Honoring a Veteran with a Purple Heart
This story is about a Purple Heart Veteran Right at Home Belmont, NC has the honor to serve.
Edward Smith* was an officer of the U.S. Marine Corps and awarded multiple Purple Hearts while operating in Vietnam and other undisclosed locations around the world. After retiring from the Marines, he continued to protect and serve our country in ways that remained classified. He was briefly married early in his career but does not have any children or siblings. Smith established a living will that specifies his wish to never be admitted to any skilled nursing facilities.
The decorated veteran had a recurrent stroke in April, 2018. After hospitalization and rehabilitation, his longtime friend and Power of Attorney enlisted help from Right at Home Belmont, NC, providing 24/7 care and assistance for Smith so he can return home.
“Our caregivers have become his family,” says Bill Osborne, owner of Right at Home. “And we are going to see it through.”
Supporting Quality of Life with Dementia
His strokes may have caused his vascular dementia, but his caregivers said that dementia has not affected him from engaging with people around him. “Edward is witty, smart and knowledgeable with what’s going on. You can have long, in-depth and intelligent conversations with him,” says Mercedes Goodwin, a Personal Care Assistant (PCA) and the night time caregiver of Smith.
Through conversations, Goodwin learned that Smith likes going out and loves children; “Before the first stroke happened, Edward would go to the sports store, buy gears and freely give them out to kids. He would buy baseball gloves and donate them to the local baseball team.”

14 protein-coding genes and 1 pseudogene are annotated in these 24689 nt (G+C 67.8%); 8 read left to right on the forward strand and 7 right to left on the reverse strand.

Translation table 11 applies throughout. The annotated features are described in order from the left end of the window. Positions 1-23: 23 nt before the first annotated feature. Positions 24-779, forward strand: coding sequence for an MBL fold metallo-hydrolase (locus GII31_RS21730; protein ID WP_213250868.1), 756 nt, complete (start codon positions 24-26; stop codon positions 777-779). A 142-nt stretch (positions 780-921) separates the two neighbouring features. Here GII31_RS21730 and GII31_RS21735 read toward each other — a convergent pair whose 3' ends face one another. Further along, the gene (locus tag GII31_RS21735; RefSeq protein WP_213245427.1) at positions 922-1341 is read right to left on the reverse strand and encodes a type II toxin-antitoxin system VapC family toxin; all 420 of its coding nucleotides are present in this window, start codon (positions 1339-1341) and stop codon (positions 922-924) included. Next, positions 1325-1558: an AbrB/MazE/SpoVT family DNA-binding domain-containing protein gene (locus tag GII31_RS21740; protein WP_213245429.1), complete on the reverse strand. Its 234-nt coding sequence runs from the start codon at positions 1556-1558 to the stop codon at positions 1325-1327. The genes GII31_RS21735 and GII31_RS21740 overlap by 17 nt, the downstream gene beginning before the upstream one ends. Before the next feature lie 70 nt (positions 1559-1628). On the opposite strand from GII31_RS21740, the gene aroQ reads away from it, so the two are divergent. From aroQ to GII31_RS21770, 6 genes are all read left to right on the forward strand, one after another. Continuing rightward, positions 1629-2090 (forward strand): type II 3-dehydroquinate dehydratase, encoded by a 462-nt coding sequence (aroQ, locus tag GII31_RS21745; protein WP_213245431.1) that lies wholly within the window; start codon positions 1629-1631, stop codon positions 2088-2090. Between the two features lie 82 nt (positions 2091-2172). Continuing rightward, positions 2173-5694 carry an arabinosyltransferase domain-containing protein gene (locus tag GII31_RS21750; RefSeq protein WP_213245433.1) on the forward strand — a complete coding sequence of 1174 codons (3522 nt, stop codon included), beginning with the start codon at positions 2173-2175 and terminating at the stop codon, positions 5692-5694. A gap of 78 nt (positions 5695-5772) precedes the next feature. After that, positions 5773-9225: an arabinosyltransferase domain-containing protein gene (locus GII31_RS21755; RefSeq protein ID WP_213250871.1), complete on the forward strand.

Although the strokes had made Smith less mobile and hindered him from going out, his caregivers would assist him to dinner at restaurants and community events on occasion. For example, they recently brought him to the yearly Right at Home Bowling Tournament fundraiser for the Alzheimer’s Association North Carolina. “He was in a wheelchair. We (his caregivers) wheeled him down to the tournament venue. There were many teams participating and we got his favorite team to come over and see him. When the whole team got around and took a picture with him, that just made his day,” says Osborne.
Redirecting Dementia and Post-Traumatic Stress Disorder Behaviors
But when the sun comes down, things can get a little more challenging for Smith. At times, he would wake up in the middle of the night in a panic, showing signs of post-traumatic stress disorder. While it’s not uncommon for dementia patients to have their sleep disrupted because they were reliving a past memory, Goodwin said that Smith’s condition is slightly different.
“Other dementia patients may wake up out of their sleep randomly, but for him, there was more of a panic when he woke up,” Goodwin explains. “One time he talked about a gun and got very into it. He was overwhelmed and wanted to tell me something. You could tell that the memory triggered more and more subjects about the war and his time in the Marines.”
At times like that, Goodwin would try redirect Smith’s thoughts to other subjects that he is passionate about. And if that does not work, she would offer him a snack or suggest some TV time to give his mind a break.
“A good night’s sleep is good for his body, but I definitely don’t mind staying up and having conversations with him. Conversations help him a lot when he has an episode.” Goodwin says. “And I also get to have quality time with him, which can be hard for a night shift caregiver.”
Before Smith, Goodwin had taken care of both her grandparents, who were also diagnosed with dementia; “Dementia is different in every case. Experience with every dementia patient is unique; it’s never the same. Edward is definitely one of those patients that just absolutely grasp your heart. He’s been a joy and I am honored to take care of him.”
*The name of the client has been changed to protect the client's privacy.